Erin Peters-Burton, PhD
PhD, Education, George Mason University
I am an educational researcher currently pursuing research projects in the nexus of the nature of science, student learning, science teacher pedagogical content knowledge, and educational psychology. I have served as a Principal Investigator for 5 NSF-funded projects studying critical components of exemplary inclusive STEM schools, as well as creating an electronic notebook that fosters high school science students’ computational thinking during data analysis with self-regulated learning. I am co-editor and contributing author to the STEM Road Map Curriculum Series published by National Science Teachers’ Association Press. I am currently working with high school science teachers to develop interventions for improving students’ self-regulation of learning for science and engineering practices, particularly computational thinking.
■ Fostering Student Computational Thinking (CT) with Self-Regulated Learning (SRL): the Science Practices Innovation Notebook (SPIN) is an electronic tool for lesson sharing and analysis built collaboratively by high school teachers. It will promote new transdisciplinary approaches to computational STEM teaching/learning that integrate CT and SRL into Earth Science, Biology, Chemistry, and Physics. The project also provides instruction and training for teachers.
■ Developing a Model of STEM-Focused Elementary Schools: this grant will translate research on inclusive STEM high schools into critical components that can be applied to elementary schools. The components will be verified by studying five STEM-focused elementary schools. The logic model produced can then aid in the development of future STEM-focused elementary schools.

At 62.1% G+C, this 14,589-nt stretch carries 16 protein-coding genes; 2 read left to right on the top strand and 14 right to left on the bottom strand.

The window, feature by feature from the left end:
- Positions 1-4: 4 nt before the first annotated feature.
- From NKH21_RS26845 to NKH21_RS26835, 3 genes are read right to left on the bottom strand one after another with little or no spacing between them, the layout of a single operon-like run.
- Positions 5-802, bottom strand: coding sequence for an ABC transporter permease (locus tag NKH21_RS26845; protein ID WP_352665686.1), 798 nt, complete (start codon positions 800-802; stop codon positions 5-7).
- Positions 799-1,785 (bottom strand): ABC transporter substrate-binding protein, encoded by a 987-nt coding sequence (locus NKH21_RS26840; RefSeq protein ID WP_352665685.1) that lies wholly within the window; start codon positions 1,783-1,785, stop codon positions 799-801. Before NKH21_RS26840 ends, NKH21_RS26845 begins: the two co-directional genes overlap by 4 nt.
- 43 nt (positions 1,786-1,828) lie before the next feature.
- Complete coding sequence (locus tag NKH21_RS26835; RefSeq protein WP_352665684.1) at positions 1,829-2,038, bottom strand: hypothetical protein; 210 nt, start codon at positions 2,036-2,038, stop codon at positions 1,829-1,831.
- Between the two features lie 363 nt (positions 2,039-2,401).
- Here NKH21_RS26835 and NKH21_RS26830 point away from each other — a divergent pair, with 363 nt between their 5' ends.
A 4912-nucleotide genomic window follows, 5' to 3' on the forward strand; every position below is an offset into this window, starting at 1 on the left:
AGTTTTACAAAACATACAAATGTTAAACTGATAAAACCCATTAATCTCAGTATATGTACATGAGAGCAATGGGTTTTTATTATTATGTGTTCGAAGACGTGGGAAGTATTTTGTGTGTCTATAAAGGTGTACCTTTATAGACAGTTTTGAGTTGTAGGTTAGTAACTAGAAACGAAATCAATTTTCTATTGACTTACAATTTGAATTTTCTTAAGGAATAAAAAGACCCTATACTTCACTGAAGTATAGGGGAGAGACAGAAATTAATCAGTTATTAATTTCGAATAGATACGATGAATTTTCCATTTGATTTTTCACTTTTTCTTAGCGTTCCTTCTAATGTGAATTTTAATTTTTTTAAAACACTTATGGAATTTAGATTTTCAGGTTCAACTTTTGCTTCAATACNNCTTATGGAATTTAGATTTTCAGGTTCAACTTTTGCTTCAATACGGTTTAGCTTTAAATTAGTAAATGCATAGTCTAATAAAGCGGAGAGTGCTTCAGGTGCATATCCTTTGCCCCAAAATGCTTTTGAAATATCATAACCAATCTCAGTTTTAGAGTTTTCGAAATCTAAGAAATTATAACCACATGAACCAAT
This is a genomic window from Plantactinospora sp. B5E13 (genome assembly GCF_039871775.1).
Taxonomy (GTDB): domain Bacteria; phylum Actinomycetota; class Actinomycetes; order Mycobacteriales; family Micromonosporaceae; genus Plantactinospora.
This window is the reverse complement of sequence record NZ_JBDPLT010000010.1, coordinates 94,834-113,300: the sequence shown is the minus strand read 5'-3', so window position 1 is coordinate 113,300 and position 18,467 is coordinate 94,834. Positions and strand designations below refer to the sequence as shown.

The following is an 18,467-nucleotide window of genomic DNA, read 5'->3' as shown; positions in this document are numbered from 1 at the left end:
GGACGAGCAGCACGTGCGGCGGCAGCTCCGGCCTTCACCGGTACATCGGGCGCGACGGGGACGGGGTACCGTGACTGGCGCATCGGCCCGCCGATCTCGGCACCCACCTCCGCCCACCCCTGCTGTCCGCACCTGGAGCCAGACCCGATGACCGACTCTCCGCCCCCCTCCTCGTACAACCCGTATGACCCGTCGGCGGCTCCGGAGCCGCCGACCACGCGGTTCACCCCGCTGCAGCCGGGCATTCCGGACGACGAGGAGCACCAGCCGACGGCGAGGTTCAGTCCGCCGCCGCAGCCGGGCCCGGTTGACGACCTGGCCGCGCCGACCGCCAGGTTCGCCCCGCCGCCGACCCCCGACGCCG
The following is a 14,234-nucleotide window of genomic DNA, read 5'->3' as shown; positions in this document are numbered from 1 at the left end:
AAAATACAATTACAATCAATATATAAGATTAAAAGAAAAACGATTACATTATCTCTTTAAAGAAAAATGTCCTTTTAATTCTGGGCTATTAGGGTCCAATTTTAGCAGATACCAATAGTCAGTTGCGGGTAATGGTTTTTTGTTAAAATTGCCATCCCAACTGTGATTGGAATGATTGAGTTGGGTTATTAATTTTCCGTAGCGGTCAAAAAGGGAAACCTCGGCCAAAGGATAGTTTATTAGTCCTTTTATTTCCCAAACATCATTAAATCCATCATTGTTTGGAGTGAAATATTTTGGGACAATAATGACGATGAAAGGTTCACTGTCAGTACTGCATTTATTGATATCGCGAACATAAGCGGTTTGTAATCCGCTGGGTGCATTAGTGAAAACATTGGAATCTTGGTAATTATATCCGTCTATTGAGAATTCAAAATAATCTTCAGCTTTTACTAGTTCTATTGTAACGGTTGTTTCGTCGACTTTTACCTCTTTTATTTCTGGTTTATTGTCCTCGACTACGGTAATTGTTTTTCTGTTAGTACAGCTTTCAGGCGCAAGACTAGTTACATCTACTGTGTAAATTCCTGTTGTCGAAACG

■ Epistemic Network Analysis for Science Learning: Epistemic Network Analysis (ENA) is an analysis technique derived from Social Network Analysis and a card sorting method. ENA makes maps of the strength of the connections between ideas, the clustering of ideas, and central ideas. We use ENA to view how learners are connecting ideas and the density of these ideas.
■ Lynch, S. J., et al. (2018). Understanding inclusive STEM high schools as opportunity structures for underrepresented students: critical components. Journal of Research in Science Teaching, 55(5), 712-748.
■ Peters, E., & Kitsantas, A. (2010). The effect of nature of science metacognitive prompts on science students’ content and nature of science knowledge, metacognition, and self‐regulatory efficacy. School Science and Mathematics, 110(8), 382-396.
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